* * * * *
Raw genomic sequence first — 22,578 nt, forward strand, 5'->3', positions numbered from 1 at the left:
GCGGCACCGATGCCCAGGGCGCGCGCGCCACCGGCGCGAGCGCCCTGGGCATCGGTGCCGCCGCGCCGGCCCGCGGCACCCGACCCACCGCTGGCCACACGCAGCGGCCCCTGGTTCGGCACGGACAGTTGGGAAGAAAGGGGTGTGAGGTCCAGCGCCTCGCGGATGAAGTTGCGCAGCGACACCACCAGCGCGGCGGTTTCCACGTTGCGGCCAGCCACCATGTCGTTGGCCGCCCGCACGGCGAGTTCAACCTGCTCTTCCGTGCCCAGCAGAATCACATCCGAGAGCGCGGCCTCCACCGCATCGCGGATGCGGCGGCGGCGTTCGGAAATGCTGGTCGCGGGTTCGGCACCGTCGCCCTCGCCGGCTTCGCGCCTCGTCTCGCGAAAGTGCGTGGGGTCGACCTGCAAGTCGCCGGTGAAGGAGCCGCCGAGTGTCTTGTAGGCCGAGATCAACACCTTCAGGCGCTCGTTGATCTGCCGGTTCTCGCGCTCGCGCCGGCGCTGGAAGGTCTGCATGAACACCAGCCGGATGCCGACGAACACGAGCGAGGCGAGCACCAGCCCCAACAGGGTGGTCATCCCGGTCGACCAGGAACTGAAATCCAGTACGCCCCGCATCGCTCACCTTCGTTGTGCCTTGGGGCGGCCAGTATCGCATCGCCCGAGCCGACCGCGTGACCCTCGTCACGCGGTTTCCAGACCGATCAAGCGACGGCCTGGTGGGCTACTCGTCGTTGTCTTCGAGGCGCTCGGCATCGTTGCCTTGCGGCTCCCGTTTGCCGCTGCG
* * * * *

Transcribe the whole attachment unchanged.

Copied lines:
Raw genomic sequence first — 22,578 nt, forward strand, 5'->3', positions numbered from 1 at the left:
GCGGCACCGATGCCCAGGGCGCGCGCGCCACCGGCGCGAGCGCCCTGGGCATCGGTGCCGCCGCGCCGGCCCGCGGCACCCGACCCACCGCTGGCCACACGCAGCGGCCCCTGGTTCGGCACGGACAGTTGGGAAGAAAGGGGTGTGAGGTCCAGCGCCTCGCGGATGAAGTTGCGCAGCGACACCACCAGCGCGGCGGTTTCCACGTTGCGGCCAGCCACCATGTCGTTGGCCGCCCGCACGGCGAGTTCAACCTGCTCTTCCGTGCCCAGCAGAATCACATCCGAGAGCGCGGCCTCCACCGCATCGCGGATGCGGCGGCGGCGTTCGGAAATGCTGGTCGCGGGTTCGGCACCGTCGCCCTCGCCGGCTTCGCGCCTCGTCTCGCGAAAGTGCGTGGGGTCGACCTGCAAGTCGCCGGTGAAGGAGCCGCCGAGTGTCTTGTAGGCCGAGATCAACACCTTCAGGCGCTCGTTGATCTGCCGGTTCTCGCGCTCGCGCCGGCGCTGGAAGGTCTGCATGAACACCAGCCGGATGCCGACGAACACGAGCGAGGCGAGCACCAGCCCCAACAGGGTGGTCATCCCGGTCGACCAGGAACTGAAATCCAGTACGCCCCGCATCGCTCACCTTCGTTGTGCCTTGGGGCGGCCAGTATCGCATCGCCCGAGCCGACCGCGTGACCCTCGTCACGCGGTTTCCAGACCGATCAAGCGACGGCCTGGTGGGCTACTCGTCGTTGTCTTCGAGGCGCTCGGCATCGTTGCCTTGCGGCTCCCGTTTGCCGCTGCG